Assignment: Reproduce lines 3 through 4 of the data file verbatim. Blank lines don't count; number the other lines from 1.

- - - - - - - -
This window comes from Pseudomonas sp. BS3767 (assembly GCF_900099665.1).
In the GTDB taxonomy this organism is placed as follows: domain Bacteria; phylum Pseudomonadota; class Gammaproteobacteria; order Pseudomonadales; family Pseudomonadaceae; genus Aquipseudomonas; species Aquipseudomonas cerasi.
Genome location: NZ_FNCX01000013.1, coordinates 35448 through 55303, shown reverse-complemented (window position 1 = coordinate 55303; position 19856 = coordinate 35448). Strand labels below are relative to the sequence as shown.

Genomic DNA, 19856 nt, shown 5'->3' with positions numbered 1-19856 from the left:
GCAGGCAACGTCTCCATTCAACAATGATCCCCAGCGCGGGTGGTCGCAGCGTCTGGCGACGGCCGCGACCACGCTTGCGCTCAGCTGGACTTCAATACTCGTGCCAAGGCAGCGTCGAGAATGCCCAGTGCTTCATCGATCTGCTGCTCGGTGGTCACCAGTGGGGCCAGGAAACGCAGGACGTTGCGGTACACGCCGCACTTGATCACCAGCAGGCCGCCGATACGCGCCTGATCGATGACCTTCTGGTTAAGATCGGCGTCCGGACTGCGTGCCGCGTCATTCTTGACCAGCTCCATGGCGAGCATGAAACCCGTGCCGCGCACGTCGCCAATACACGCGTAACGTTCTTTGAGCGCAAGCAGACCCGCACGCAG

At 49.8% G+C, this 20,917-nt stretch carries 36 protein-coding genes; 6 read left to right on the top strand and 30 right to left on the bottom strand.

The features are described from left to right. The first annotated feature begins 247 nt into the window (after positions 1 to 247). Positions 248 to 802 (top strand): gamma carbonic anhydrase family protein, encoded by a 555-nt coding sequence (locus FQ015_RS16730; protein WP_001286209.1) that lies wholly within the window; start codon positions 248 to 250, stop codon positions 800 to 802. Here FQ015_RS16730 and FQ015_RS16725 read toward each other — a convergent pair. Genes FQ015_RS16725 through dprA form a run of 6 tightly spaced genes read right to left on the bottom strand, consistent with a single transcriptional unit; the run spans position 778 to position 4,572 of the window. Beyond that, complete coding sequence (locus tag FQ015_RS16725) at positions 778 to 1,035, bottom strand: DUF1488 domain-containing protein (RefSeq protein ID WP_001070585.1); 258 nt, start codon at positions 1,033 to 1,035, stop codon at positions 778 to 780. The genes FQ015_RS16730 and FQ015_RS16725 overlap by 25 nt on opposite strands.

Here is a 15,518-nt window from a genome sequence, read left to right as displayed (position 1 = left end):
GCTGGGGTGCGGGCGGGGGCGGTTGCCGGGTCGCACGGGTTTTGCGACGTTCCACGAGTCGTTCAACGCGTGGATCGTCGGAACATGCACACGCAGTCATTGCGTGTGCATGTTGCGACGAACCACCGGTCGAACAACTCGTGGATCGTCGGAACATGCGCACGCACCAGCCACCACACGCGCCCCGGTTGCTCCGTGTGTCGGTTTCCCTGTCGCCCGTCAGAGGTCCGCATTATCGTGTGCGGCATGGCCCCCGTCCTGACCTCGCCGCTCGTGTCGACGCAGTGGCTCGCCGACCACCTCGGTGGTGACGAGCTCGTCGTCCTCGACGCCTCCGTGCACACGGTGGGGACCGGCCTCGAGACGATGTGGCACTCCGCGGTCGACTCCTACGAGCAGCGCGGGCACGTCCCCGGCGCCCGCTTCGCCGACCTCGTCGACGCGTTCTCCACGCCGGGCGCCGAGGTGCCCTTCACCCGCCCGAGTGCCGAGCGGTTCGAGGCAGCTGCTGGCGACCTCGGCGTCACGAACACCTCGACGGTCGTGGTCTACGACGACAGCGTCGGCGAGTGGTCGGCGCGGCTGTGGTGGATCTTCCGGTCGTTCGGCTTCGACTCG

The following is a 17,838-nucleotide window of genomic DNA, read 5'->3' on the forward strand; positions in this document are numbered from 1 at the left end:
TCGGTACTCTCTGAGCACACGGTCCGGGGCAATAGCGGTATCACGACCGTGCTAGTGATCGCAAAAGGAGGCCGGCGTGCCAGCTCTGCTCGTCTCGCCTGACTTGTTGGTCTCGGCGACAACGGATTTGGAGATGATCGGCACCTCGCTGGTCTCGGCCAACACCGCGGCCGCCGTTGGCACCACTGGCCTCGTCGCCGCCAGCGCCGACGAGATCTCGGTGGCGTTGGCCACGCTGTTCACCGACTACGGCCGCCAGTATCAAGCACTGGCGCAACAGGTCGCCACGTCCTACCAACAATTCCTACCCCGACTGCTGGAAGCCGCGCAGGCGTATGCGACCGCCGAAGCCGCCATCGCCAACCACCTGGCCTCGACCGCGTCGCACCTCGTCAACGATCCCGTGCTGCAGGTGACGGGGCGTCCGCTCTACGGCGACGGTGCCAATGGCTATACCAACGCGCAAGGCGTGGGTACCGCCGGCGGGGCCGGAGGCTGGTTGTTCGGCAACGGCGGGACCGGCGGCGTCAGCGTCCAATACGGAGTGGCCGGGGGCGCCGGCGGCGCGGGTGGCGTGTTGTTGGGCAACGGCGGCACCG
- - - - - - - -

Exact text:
Genome location: NZ_FNCX01000013.1, coordinates 35448 through 55303, shown reverse-complemented (window position 1 = coordinate 55303; position 19856 = coordinate 35448). Strand labels below are relative to the sequence as shown.

Genomic DNA, 19856 nt, shown 5'->3' with positions numbered 1-19856 from the left: